My Diabetes and My Life – How peer support has become an important part of living with the disease
By Christine Kan
Diabetes is not such a horrible thing. Maybe a lot of people are afraid to let their co-workers or friends know about their disease. Diabetes is nothing to be ashamed of, so why should it be so taboo? I was diagnosed over 10 years ago, and all of my friends know that I am diabetic. They have not distanced themselves from me because of it, and quite the contrary it has given me the courage to positively face my diabetes.
Sharon Lee is a good friend whom I met at school. We both studied at CITA (Clothing Industry Training Authority) for quite a long time, we have had a long time to get to know each other and build our friendship. One of the reasons that she has become one of my best friends is that Sharon is very caring, with a very warm heart, and she is always really nice to everyone around her.
We love to ride our bicycles together; we like to do activities with a group of friends. Going on our bikes has a special meaning to us: you can reach your goal just by your own persistence. This is just how it is in all our lives: you will be surrounded by many people by your side every day, and through mutual encouragement, you move forward. This is also the reason why we love bicycling.
If I didn’t tell her that I’m diabetic, she wouldn’t even know. And diabetes has not affected my life negatively, because I am not like a patient, I am even stronger than some people without any illnesses. I’m even healthier. Just because you have an illness doesn’t necessarily mean that you will be weak. Quite the opposite, my illness has made me deal with life in a more proactive way, so this illness has in fact given me a positive push.
A conversation with Sharon and Christine
Life goes on for many young people with diabetes. They like to go out and hang with boys and girls their age. They are just like everyone else though some social circumstances may at first prove to be challenging. As in so many other things, having understanding friends with the right attitude can make the great difference. This has been the case for Christine Kan and Sharon.
When everyone else might be eating and drinking what they like, young people with diabetes need to be careful. What about when others tease them because of their sugar-free diet? Or needing to take medicine and insulin injections? Doctors diagnosed Christine with diabetes over a decade ago. Today, she is a well-adjusted, responsible young adult working as an assistant merchandiser doing her best to live healthily. One of her secret weapons: the support of her friends. They share their experience:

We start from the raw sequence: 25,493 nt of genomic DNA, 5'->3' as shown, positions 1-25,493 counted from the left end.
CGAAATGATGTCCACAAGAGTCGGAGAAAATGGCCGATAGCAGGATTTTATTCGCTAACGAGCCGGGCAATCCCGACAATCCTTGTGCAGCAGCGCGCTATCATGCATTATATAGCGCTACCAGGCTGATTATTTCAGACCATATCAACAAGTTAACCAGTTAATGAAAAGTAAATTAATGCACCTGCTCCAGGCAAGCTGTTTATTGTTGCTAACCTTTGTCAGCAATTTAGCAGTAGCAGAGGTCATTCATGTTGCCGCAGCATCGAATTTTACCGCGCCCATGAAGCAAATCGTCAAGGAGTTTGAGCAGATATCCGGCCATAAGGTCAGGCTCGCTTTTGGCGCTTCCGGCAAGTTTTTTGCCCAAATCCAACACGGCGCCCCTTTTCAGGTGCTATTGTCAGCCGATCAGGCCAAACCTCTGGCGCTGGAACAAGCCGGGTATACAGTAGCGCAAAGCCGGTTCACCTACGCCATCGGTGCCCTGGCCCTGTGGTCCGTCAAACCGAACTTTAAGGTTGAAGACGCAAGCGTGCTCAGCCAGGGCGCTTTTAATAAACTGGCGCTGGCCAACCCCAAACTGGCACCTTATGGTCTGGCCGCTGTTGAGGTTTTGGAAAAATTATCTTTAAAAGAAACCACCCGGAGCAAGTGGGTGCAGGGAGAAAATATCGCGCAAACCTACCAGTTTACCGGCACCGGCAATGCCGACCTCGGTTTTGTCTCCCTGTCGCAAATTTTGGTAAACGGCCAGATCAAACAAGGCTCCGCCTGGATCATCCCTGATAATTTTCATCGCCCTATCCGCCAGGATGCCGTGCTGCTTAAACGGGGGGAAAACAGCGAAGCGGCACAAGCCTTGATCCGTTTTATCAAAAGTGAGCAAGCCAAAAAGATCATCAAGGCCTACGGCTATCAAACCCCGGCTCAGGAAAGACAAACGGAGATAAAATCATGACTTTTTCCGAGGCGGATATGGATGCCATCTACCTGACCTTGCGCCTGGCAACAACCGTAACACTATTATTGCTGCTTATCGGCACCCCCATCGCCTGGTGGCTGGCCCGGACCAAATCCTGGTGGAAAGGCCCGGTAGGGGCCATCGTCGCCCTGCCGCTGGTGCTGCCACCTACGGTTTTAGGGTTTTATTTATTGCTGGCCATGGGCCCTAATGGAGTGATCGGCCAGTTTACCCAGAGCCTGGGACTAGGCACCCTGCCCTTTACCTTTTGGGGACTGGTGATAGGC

Sharon: It was a few years after I met Christine that I found out about her diabetes. She has such a positive personality, if I wasn’t told that she has diabetes, I wouldn’t even know that she has this illness. Actually there is not much difference between her and other people without diabetes, she just needs to check her blood glucose regularly, take insulin injections, and eat according to meal plan. This has not affected her life and her social circle, so it cannot be said that her illness has taken over her life; it is more like how to cope with it in a positive fashion.
Christine: Actually when I was young, I felt a sense of fear about diabetes. I was afraid of what other people would think about it, afraid that other people would treat me like a monster. Later on I realized that having the illness is not such a horrible thing, in fact it led me to receive a lot of support and encouragement. With the passing of time, I began to slowly understand that true friendship isn’t something that money can buy, and this revelation gave me even more confidence to face my life.
Sharon: Ha ha, seriously, am I really that important?
Christine: Of course you are – if it wasn’t for the strength that you and my other friends gave me, I think I will just go about each day feeling sorry for myself.
Sharon: Actually, it’s good that I know someone with diabetes, because when we were in school, we always ate together every day. When we eat together, we eat much lighter and plainer foods, and it’s also healthier.
Christine: If you hang out with me you won’t even get a decent meal. But maybe this is also a blessing in itself.